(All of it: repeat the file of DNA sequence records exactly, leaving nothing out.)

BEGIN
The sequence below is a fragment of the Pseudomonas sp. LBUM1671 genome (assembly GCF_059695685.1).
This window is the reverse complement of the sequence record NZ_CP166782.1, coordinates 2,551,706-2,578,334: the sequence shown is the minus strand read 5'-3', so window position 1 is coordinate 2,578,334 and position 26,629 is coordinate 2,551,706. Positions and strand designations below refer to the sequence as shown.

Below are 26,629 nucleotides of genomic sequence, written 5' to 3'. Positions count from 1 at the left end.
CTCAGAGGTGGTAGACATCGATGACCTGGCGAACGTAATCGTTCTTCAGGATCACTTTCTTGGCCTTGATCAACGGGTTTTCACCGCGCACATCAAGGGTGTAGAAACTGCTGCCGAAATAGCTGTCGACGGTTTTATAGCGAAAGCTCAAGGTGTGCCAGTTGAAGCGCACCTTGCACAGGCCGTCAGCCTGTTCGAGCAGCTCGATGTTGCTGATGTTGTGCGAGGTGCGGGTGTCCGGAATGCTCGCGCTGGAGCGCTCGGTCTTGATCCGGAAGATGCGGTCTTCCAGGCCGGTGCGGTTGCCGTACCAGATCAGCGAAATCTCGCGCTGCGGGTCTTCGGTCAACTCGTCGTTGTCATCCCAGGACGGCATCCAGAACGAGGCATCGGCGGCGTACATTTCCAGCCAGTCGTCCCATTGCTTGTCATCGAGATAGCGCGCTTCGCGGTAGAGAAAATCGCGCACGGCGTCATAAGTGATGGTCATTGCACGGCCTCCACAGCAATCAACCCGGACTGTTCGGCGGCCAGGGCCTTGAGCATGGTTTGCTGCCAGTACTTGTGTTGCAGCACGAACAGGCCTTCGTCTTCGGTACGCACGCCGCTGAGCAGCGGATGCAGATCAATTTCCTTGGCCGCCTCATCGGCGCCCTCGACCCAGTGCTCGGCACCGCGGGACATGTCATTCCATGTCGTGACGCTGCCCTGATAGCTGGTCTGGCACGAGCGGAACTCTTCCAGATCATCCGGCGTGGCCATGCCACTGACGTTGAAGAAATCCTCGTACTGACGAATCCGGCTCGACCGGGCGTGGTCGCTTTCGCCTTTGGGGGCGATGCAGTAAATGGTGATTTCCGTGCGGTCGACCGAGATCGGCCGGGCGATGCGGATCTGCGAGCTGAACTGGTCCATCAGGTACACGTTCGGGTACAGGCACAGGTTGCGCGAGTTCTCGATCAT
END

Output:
The sequence below is a fragment of the Pseudomonas sp. LBUM1671 genome (assembly GCF_059695685.1).
This window is the reverse complement of the sequence record NZ_CP166782.1, coordinates 2,551,706-2,578,334: the sequence shown is the minus strand read 5'-3', so window position 1 is coordinate 2,578,334 and position 26,629 is coordinate 2,551,706. Positions and strand designations below refer to the sequence as shown.

Below are 26,629 nucleotides of genomic sequence, written 5' to 3'. Positions count from 1 at the left end.
CTCAGAGGTGGTAGACATCGATGACCTGGCGAACGTAATCGTTCTTCAGGATCACTTTCTTGGCCTTGATCAACGGGTTTTCACCGCGCACATCAAGGGTGTAGAAACTGCTGCCGAAATAGCTGTCGACGGTTTTATAGCGAAAGCTCAAGGTGTGCCAGTTGAAGCGCACCTTGCACAGGCCGTCAGCCTGTTCGAGCAGCTCGATGTTGCTGATGTTGTGCGAGGTGCGGGTGTCCGGAATGCTCGCGCTGGAGCGCTCGGTCTTGATCCGGAAGATGCGGTCTTCCAGGCCGGTGCGGTTGCCGTACCAGATCAGCGAAATCTCGCGCTGCGGGTCTTCGGTCAACTCGTCGTTGTCATCCCAGGACGGCATCCAGAACGAGGCATCGGCGGCGTACATTTCCAGCCAGTCGTCCCATTGCTTGTCATCGAGATAGCGCGCTTCGCGGTAGAGAAAATCGCGCACGGCGTCATAAGTGATGGTCATTGCACGGCCTCCACAGCAATCAACCCGGACTGTTCGGCGGCCAGGGCCTTGAGCATGGTTTGCTGCCAGTACTTGTGTTGCAGCACGAACAGGCCTTCGTCTTCGGTACGCACGCCGCTGAGCAGCGGATGCAGATCAATTTCCTTGGCCGCCTCATCGGCGCCCTCGACCCAGTGCTCGGCACCGCGGGACATGTCATTCCATGTCGTGACGCTGCCCTGATAGCTGGTCTGGCACGAGCGGAACTCTTCCAGATCATCCGGCGTGGCCATGCCACTGACGTTGAAGAAATCCTCGTACTGACGAATCCGGCTCGACCGGGCGTGGTCGCTTTCGCCTTTGGGGGCGATGCAGTAAATGGTGATTTCCGTGCGGTCGACCGAGATCGGCCGGGCGATGCGGATCTGCGAGCTGAACTGGTCCATCAGGTACACGTTCGGGTACAGGCACAGGTTGCGCGAGTTCTCGATCAT